‘That was close,’ Madhu answered him with the hint of a shudder. ‘It was a colourless sleeping gas, quite potent, with immediate effect. I had a secret canister on my waist, but getting to it was difficult with the restraints. On top of that, I couldn’t let them know what I was up to, so I tried to act like I was putting up a fight. It almost didn’t work. Thank god that one shot didn’t hit anyone!’
Subro considered the answer for a moment, then asked the follow-up that Ravi himself would have, had the painter waited any longer. ‘Potent sleeping gas? Why didn’t it affect us, then? I guess Dixit was out of range, but we were right there!’
Uncle Silver laughed at that. ‘I put the antidote in our morning tea! Forgot to tell you, I guess.’
A while later, Ravi wrapped up his writing. He laid some of the InstaCopies beside certain notes, then shuffled things around for a bit, taking some InstaCopies out and putting others in their place. Then, he looked at the whole again. Finally, he was satisfied.
‘I’m done,’ he announced.
The others joined him to see what he’d created, Anurag looking much better now. Glancing down at the pages on the floor, they saw that Ravi had come up with a short article, which had InstaCopies serving as illustrations:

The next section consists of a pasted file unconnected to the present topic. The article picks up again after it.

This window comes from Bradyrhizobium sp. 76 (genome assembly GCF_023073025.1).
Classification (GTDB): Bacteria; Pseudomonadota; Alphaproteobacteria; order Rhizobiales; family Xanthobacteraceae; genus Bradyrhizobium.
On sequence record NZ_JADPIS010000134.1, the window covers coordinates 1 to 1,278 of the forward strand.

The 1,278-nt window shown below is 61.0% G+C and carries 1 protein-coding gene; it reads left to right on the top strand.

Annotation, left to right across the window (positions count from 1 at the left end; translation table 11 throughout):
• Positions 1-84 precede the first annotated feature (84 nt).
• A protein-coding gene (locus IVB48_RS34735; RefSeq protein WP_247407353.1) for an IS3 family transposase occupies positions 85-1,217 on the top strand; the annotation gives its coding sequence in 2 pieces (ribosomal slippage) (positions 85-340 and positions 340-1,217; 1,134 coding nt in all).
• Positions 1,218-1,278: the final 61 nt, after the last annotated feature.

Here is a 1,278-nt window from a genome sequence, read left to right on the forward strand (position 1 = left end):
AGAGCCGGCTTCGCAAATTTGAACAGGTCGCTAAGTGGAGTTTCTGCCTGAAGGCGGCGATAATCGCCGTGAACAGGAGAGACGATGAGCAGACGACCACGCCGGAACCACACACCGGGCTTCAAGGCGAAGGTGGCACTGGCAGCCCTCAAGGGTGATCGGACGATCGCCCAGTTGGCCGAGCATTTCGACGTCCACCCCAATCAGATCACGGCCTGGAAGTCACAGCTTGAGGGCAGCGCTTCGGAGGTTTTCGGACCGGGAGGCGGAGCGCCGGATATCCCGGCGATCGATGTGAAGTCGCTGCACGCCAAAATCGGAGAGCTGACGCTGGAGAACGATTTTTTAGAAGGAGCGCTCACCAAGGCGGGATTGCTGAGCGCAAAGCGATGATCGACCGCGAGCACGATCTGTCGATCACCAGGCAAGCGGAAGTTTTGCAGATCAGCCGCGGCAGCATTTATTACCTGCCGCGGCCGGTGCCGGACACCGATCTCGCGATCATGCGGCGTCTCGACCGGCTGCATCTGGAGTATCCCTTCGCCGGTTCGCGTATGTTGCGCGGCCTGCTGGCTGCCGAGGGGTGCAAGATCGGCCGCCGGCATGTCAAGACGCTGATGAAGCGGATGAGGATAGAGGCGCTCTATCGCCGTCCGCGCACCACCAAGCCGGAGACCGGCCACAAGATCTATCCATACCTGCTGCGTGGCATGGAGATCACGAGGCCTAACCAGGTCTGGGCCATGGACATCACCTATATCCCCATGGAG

SIGHTINGS OF TERRIFYING DEMONS
I admit the above title is trying too hard, but I promise you, this piece deserves all the attention it can get. Please bear with me, and I will show you proof that there are dangerous beings living amongst us.
These creatures are in our city, hidden in plain sight, and very capable of causing harm. It is my belief that we should all be aware of them and of the powers they hold, so that we are prepared to take action. Otherwise, I fear that it may soon be too late to do anything.
The proof I present here has been obtained by myself and my partner, though we do not name ourselves, yet. Our anonymity is solely due to the fact that the means of getting this evidence wasn’t exactly lawful. Still, I give you my word that our intentions are purely for the betterment of our world. In fact, it is my hope that the law will be updated to allow for more of such revelations in the future, empowering the people — you — to be aware of such monsters, before they come for you.
Without further ado, let me show you what we have been able to gather up about these devils.